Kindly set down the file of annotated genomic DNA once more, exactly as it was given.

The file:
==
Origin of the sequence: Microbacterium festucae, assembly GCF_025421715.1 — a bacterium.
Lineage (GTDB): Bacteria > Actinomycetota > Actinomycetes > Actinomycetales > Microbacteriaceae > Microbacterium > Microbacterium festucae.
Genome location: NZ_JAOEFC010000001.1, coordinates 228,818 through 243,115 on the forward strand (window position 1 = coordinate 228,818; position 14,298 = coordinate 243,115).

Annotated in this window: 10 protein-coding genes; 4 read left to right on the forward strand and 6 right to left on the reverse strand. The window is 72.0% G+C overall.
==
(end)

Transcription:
Origin of the sequence: Microbacterium festucae, assembly GCF_025421715.1 — a bacterium.
Lineage (GTDB): Bacteria > Actinomycetota > Actinomycetes > Actinomycetales > Microbacteriaceae > Microbacterium > Microbacterium festucae.
Genome location: NZ_JAOEFC010000001.1, coordinates 228,818 through 243,115 on the forward strand (window position 1 = coordinate 228,818; position 14,298 = coordinate 243,115).

Annotated in this window: 10 protein-coding genes; 4 read left to right on the forward strand and 6 right to left on the reverse strand. The window is 72.0% G+C overall.